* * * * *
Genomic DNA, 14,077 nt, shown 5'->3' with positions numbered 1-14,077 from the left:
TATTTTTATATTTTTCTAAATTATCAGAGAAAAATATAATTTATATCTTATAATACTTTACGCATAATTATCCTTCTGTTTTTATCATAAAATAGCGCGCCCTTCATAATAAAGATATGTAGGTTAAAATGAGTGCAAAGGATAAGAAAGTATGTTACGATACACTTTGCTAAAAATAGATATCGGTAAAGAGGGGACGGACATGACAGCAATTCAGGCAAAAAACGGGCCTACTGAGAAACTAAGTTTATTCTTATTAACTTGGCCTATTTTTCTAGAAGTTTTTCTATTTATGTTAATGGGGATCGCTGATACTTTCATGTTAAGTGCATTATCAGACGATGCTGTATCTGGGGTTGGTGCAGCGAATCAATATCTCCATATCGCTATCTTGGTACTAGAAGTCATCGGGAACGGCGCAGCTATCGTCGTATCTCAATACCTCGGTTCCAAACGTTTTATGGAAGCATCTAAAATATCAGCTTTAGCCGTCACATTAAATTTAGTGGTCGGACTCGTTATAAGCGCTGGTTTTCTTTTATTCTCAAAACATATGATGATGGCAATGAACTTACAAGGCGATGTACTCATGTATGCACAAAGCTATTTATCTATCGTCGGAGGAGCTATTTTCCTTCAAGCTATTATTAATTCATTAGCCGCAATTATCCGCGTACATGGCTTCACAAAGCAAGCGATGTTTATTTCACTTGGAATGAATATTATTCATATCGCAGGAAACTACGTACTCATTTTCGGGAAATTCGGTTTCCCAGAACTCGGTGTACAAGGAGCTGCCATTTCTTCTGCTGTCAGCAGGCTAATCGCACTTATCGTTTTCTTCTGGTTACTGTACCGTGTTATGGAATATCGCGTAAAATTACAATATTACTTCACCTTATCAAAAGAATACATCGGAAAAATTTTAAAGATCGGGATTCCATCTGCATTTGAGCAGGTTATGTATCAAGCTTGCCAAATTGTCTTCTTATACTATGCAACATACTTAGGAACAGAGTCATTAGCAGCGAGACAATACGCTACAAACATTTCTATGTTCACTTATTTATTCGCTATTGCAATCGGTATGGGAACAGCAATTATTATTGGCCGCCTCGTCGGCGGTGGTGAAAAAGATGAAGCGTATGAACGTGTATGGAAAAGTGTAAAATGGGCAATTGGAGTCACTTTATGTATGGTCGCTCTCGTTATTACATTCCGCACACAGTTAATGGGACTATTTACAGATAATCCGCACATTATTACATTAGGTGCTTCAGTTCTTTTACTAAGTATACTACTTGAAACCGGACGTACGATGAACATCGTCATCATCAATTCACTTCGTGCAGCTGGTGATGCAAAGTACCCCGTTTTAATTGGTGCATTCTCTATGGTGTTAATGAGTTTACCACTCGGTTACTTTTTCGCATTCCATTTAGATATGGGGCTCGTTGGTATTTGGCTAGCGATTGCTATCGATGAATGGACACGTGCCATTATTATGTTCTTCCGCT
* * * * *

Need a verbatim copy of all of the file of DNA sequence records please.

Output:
Genomic DNA, 14,077 nt, shown 5'->3' with positions numbered 1-14,077 from the left:
TATTTTTATATTTTTCTAAATTATCAGAGAAAAATATAATTTATATCTTATAATACTTTACGCATAATTATCCTTCTGTTTTTATCATAAAATAGCGCGCCCTTCATAATAAAGATATGTAGGTTAAAATGAGTGCAAAGGATAAGAAAGTATGTTACGATACACTTTGCTAAAAATAGATATCGGTAAAGAGGGGACGGACATGACAGCAATTCAGGCAAAAAACGGGCCTACTGAGAAACTAAGTTTATTCTTATTAACTTGGCCTATTTTTCTAGAAGTTTTTCTATTTATGTTAATGGGGATCGCTGATACTTTCATGTTAAGTGCATTATCAGACGATGCTGTATCTGGGGTTGGTGCAGCGAATCAATATCTCCATATCGCTATCTTGGTACTAGAAGTCATCGGGAACGGCGCAGCTATCGTCGTATCTCAATACCTCGGTTCCAAACGTTTTATGGAAGCATCTAAAATATCAGCTTTAGCCGTCACATTAAATTTAGTGGTCGGACTCGTTATAAGCGCTGGTTTTCTTTTATTCTCAAAACATATGATGATGGCAATGAACTTACAAGGCGATGTACTCATGTATGCACAAAGCTATTTATCTATCGTCGGAGGAGCTATTTTCCTTCAAGCTATTATTAATTCATTAGCCGCAATTATCCGCGTACATGGCTTCACAAAGCAAGCGATGTTTATTTCACTTGGAATGAATATTATTCATATCGCAGGAAACTACGTACTCATTTTCGGGAAATTCGGTTTCCCAGAACTCGGTGTACAAGGAGCTGCCATTTCTTCTGCTGTCAGCAGGCTAATCGCACTTATCGTTTTCTTCTGGTTACTGTACCGTGTTATGGAATATCGCGTAAAATTACAATATTACTTCACCTTATCAAAAGAATACATCGGAAAAATTTTAAAGATCGGGATTCCATCTGCATTTGAGCAGGTTATGTATCAAGCTTGCCAAATTGTCTTCTTATACTATGCAACATACTTAGGAACAGAGTCATTAGCAGCGAGACAATACGCTACAAACATTTCTATGTTCACTTATTTATTCGCTATTGCAATCGGTATGGGAACAGCAATTATTATTGGCCGCCTCGTCGGCGGTGGTGAAAAAGATGAAGCGTATGAACGTGTATGGAAAAGTGTAAAATGGGCAATTGGAGTCACTTTATGTATGGTCGCTCTCGTTATTACATTCCGCACACAGTTAATGGGACTATTTACAGATAATCCGCACATTATTACATTAGGTGCTTCAGTTCTTTTACTAAGTATACTACTTGAAACCGGACGTACGATGAACATCGTCATCATCAATTCACTTCGTGCAGCTGGTGATGCAAAGTACCCCGTTTTAATTGGTGCATTCTCTATGGTGTTAATGAGTTTACCACTCGGTTACTTTTTCGCATTCCATTTAGATATGGGGCTCGTTGGTATTTGGCTAGCGATTGCTATCGATGAATGGACACGTGCCATTATTATGTTCTTCCGCT